OCT OEEO

PS_December_2018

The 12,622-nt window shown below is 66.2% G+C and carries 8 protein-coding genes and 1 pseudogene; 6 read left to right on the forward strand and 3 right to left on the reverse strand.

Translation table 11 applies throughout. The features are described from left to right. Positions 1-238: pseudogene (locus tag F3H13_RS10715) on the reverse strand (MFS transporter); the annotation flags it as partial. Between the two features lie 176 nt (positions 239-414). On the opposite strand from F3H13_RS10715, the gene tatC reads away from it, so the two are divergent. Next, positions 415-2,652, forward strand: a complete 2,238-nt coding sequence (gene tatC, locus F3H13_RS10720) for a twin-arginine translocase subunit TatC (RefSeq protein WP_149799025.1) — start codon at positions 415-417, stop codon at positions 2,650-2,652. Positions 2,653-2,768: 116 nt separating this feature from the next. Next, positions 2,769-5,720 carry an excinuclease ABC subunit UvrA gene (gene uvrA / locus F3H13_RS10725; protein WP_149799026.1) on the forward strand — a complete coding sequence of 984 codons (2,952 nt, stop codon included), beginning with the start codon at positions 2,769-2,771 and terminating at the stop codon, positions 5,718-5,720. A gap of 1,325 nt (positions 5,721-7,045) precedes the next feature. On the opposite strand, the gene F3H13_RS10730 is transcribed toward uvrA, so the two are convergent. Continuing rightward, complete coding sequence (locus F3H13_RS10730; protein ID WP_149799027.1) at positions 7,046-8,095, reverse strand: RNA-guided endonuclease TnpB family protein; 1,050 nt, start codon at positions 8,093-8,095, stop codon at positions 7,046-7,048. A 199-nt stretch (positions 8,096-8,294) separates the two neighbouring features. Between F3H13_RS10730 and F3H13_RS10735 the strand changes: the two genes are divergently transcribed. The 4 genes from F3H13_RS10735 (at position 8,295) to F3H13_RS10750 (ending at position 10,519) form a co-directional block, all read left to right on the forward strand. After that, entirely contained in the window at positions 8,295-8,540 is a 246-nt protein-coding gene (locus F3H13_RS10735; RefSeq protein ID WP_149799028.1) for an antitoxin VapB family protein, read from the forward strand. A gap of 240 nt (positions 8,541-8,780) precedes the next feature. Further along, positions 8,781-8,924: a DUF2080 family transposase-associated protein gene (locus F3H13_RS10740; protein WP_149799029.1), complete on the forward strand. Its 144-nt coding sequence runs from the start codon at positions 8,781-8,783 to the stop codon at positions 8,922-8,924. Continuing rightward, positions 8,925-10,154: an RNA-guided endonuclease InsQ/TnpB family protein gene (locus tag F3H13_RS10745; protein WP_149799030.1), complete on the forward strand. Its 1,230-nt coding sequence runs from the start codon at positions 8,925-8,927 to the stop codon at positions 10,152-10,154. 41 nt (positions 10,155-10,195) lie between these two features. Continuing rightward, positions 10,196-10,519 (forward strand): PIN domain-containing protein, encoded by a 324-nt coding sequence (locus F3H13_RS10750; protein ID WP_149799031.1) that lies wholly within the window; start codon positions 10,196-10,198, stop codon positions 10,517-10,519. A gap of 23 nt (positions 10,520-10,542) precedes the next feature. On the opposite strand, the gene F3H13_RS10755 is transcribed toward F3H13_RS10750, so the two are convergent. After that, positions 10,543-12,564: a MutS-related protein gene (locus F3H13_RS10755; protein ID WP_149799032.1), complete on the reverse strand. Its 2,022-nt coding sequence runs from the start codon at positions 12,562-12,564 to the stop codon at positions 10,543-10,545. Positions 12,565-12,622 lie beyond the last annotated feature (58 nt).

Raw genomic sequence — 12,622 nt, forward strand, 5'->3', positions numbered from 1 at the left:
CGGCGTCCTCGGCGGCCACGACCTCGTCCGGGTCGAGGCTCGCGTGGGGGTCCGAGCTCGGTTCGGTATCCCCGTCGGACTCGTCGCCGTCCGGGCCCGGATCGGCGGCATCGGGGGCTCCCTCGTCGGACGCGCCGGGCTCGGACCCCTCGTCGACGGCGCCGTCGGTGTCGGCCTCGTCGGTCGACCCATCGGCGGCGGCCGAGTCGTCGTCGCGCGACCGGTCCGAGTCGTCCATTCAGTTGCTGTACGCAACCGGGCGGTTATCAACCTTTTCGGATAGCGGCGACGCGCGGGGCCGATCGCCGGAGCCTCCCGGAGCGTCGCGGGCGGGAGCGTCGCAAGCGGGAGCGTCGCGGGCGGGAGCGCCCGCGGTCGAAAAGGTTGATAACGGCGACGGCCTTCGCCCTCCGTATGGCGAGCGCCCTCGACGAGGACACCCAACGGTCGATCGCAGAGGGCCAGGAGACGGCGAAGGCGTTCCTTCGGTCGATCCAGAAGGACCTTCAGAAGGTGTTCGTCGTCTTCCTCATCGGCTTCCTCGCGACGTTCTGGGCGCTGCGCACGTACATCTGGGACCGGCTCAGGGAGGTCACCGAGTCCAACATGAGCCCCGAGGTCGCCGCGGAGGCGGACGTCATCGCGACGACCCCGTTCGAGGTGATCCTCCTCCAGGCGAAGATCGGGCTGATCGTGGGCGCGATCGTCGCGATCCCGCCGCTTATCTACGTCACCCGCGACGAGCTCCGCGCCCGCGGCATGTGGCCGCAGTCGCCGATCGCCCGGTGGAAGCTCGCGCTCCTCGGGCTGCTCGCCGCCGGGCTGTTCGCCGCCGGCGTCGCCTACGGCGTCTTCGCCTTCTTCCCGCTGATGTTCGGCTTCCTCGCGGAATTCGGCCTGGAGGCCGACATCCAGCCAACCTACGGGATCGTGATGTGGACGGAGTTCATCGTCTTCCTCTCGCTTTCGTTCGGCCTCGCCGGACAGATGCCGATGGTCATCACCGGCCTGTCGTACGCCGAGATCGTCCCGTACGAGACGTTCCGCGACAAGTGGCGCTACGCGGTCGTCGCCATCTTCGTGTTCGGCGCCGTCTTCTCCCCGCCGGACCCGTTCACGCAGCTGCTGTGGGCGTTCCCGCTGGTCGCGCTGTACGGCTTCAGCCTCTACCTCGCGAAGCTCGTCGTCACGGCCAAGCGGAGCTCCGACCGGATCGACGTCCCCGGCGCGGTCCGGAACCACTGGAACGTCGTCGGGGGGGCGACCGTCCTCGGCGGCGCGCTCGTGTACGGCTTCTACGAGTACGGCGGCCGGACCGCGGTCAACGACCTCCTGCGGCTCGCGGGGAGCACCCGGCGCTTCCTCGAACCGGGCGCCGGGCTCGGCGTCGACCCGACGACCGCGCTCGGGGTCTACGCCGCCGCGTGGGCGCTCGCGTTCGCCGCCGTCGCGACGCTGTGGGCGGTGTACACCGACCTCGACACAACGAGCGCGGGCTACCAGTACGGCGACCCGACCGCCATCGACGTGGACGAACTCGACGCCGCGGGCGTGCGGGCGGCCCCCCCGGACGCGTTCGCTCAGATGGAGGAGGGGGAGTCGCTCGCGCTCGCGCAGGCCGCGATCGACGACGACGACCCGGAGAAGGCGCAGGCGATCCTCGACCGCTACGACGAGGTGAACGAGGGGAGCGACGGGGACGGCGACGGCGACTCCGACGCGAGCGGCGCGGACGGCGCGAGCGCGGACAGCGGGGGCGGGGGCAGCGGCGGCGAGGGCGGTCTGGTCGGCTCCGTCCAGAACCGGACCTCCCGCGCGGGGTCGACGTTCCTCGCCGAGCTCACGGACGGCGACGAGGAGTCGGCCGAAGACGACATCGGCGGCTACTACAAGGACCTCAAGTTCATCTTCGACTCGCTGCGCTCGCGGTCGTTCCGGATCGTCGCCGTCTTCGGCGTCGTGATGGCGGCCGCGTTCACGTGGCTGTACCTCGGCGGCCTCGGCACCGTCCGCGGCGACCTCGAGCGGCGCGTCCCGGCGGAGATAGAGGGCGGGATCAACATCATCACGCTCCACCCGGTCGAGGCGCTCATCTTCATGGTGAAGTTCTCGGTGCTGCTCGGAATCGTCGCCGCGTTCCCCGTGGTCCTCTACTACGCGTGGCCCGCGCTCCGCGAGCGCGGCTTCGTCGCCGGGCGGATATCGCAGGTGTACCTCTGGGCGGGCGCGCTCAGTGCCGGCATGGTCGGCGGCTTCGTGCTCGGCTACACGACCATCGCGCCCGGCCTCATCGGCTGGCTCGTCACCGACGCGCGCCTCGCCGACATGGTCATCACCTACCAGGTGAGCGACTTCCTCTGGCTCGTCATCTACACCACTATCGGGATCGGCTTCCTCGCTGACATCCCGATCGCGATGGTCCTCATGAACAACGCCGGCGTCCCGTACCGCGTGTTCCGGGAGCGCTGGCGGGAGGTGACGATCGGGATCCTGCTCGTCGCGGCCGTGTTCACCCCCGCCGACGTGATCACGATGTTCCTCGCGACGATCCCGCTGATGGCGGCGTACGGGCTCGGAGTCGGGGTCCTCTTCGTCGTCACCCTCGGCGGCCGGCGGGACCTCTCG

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T H E M A G A Z I N E O F T H E O N TA R I O C O L L E G E O F T E A C H E R S SEPTEMBER 2018 T H E M A G A Z I N E O F T H E O N TA R I O C O L L E G E O F T E A C H E R S SEPTEMBER 2018 HOW TO MANAGE YOUR CLASSROOM ENVIRONMENT p.30 57 June 2018 | Professionally Speaking G O V E R N I N G O U R S E LV E S COLLEGE NEWS Throughout her address, the Minister stressed the import- ance of partnerships between all educa- tion stakeholders to ensure that there is a collective vision for student success. "Decisions can't be made in silos," she said. "You ensure we are on track in a very real way," said Ontario Minister of Education Indira Naidoo-Harris in her address to Council in March. In her fi rst meeting with Council since becoming Minister, Naidoo-Harris rec- ognized how valuable the College's work is and said that she "looks forward to working together to build strong learning environments for students, educators and communities." The Minister provided insight into her vision of what Ontario's public educa- tion system should look like, including greater equity and inclusivity in learn- ing environments, increasing student and teacher well-being, and greater student protection from sexual abuse. "Protecting students is vital, because children are vulnerable," she said. While 2016's Protecting Students Act strengthened student protection, the government proposed additional changes including: expanding the list of acts con- stituting sexual abuse that would result in mandatory revocation of a teaching licence; stricter penalties for those found guilty of sexual abuse; and ensuring students have access to support services when abuse is alleged. The proposed changes to the Protecting Students Act are similar to what was recommended by the College of Early Childhood Educators. Further, they bring the Ontario College of Teachers Act into alignment with the Regulated Health Professions Act. "Any sexual abuse is unacceptable," said the Minister, adding she wanted to "strengthen the College's ability to respond to cases of professional mis- conduct" and its "authority to revoke licences in the best interest of student safety." Naidoo-Harris also identifi ed teacher supply shortages for French-language, Indigenous and technological education, student mental health, and more cus- tomized curricula as issues her ministry would focus on. Throughout her address, the Minister stressed the importance of partnerships between all education stakeholders to ensure that there is a collective vision for student success. "Decisions can't be made in silos," she said. Naidoo-Harris recognized the College's leadership role in education, in particular its contribution toward creating inclusive learning environments through its development of an Additional Qualifi cation for teaching LGBTQ students. The Minister also acknowledged some of the challenges faced by Council, such as lengthy timelines related to fi lling public appointment vacancies on Council. She has said her team was working to expedite requests while look- ing at how her ministry can improve its internal processes. In addition, she promised to dis- cuss and examine title protection of the Ontario Certifi ed Teacher (OCT) designation. Naidoo-Harris concluded by thanking the College for its continued efforts to increase transparency, its dedication to teacher professionalism and for its "invaluable guidance" to Ontario's certifi ed teachers. PS EDUCATION MINISTER ADDRESSES COLLEGE COUNCIL Ontario Minister of Education Indira Naidoo-Harris spoke to College Council members in March about the College's role in promoting teacher professionalism. LETTERS TO THE EDITOR 13 December 2018 Professionally Speaking Tech Teacher Shortage a Concern In the Governing Ourselves section of the June edition I was happy that you reported on [former Minister of Education] Indira Naidoo-Harris raising a concern over a Technological Studies teacher shortage. Tech teachers come from industry, and to enrol in school to become certified many need to leave their jobs, experiencing a loss of income. With the two-year teacher education program, there will be far less potential tech teachers willing to make this sacrifice. I fear for the future of qualified tech teachers and I hope that the Ministry makes accommodations to help keep the qualified tech teacher pool strong for our students. Nathan Shrubsole, OCT, is a Grade 9–12 Technological Studies occasional teacher with the York public and Catholic district school boards. Use of Stock Photo on Cover Disappointing I was disappointed to discover that the September cover photo of an engaged female elementary school teacher listening attentively to a student's response is not an actual teacher or an OCT member, but, in fact, a stock image. Perhaps in the future the College may consider employing and compensating real Ontario teachers in their actual classroom environments. Paul Ziemanis, OCT, teaches Grade 8 at St. Thomas Aquinas Elementary School in Toronto. Editor's response: Thank you for your feedback. Every effort is made to use original photog- raphy. For this issue, however, some unforeseen changes required us to revert to stock photography at the last minute. We regret the disappointment caused by this late change. LIKE OUR NEW LOOK? Notice the changes to Professionally Speaking in this issue? Shorter articles. Easier navigation. More white space. These changes — and more — are part of our proactive and ongoing efforts to beer connect with you, our readers. How did we arrive at the updated look? Via focus groups, members identified a need to streamline the magazine to enhance the reader experience. You spoke and we listened. We worked hard to deliver on your feedback and are proud of the changes. We hope you like them too. Let us know at ps@oct.ca.

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